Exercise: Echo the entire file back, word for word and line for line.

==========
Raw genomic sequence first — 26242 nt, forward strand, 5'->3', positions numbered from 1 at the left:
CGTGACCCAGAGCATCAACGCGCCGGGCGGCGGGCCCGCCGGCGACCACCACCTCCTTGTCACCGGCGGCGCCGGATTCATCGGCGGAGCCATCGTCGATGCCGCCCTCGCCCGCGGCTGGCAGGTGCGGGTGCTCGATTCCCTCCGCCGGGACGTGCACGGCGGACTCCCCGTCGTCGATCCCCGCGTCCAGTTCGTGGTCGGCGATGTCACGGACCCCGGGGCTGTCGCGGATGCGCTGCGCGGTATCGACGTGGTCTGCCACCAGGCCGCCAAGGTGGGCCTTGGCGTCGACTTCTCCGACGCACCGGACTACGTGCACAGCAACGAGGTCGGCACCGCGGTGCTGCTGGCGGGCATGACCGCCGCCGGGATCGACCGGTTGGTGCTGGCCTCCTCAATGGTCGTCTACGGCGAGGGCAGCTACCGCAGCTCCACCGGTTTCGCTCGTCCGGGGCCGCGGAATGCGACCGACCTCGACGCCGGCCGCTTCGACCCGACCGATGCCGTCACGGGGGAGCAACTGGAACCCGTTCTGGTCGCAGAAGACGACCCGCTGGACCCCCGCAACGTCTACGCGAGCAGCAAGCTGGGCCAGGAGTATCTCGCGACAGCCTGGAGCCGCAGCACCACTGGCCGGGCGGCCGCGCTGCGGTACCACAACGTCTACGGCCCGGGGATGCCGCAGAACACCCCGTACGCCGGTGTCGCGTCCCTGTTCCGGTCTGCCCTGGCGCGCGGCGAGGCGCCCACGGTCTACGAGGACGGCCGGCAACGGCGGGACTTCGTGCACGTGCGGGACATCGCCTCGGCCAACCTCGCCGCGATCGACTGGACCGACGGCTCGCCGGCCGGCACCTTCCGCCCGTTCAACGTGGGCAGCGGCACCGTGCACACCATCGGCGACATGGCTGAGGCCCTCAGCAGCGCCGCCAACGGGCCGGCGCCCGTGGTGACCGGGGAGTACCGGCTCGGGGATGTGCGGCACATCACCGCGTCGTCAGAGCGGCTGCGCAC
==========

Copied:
Raw genomic sequence first — 26242 nt, forward strand, 5'->3', positions numbered from 1 at the left:
CGTGACCCAGAGCATCAACGCGCCGGGCGGCGGGCCCGCCGGCGACCACCACCTCCTTGTCACCGGCGGCGCCGGATTCATCGGCGGAGCCATCGTCGATGCCGCCCTCGCCCGCGGCTGGCAGGTGCGGGTGCTCGATTCCCTCCGCCGGGACGTGCACGGCGGACTCCCCGTCGTCGATCCCCGCGTCCAGTTCGTGGTCGGCGATGTCACGGACCCCGGGGCTGTCGCGGATGCGCTGCGCGGTATCGACGTGGTCTGCCACCAGGCCGCCAAGGTGGGCCTTGGCGTCGACTTCTCCGACGCACCGGACTACGTGCACAGCAACGAGGTCGGCACCGCGGTGCTGCTGGCGGGCATGACCGCCGCCGGGATCGACCGGTTGGTGCTGGCCTCCTCAATGGTCGTCTACGGCGAGGGCAGCTACCGCAGCTCCACCGGTTTCGCTCGTCCGGGGCCGCGGAATGCGACCGACCTCGACGCCGGCCGCTTCGACCCGACCGATGCCGTCACGGGGGAGCAACTGGAACCCGTTCTGGTCGCAGAAGACGACCCGCTGGACCCCCGCAACGTCTACGCGAGCAGCAAGCTGGGCCAGGAGTATCTCGCGACAGCCTGGAGCCGCAGCACCACTGGCCGGGCGGCCGCGCTGCGGTACCACAACGTCTACGGCCCGGGGATGCCGCAGAACACCCCGTACGCCGGTGTCGCGTCCCTGTTCCGGTCTGCCCTGGCGCGCGGCGAGGCGCCCACGGTCTACGAGGACGGCCGGCAACGGCGGGACTTCGTGCACGTGCGGGACATCGCCTCGGCCAACCTCGCCGCGATCGACTGGACCGACGGCTCGCCGGCCGGCACCTTCCGCCCGTTCAACGTGGGCAGCGGCACCGTGCACACCATCGGCGACATGGCTGAGGCCCTCAGCAGCGCCGCCAACGGGCCGGCGCCCGTGGTGACCGGGGAGTACCGGCTCGGGGATGTGCGGCACATCACCGCGTCGTCAGAGCGGCTGCGCAC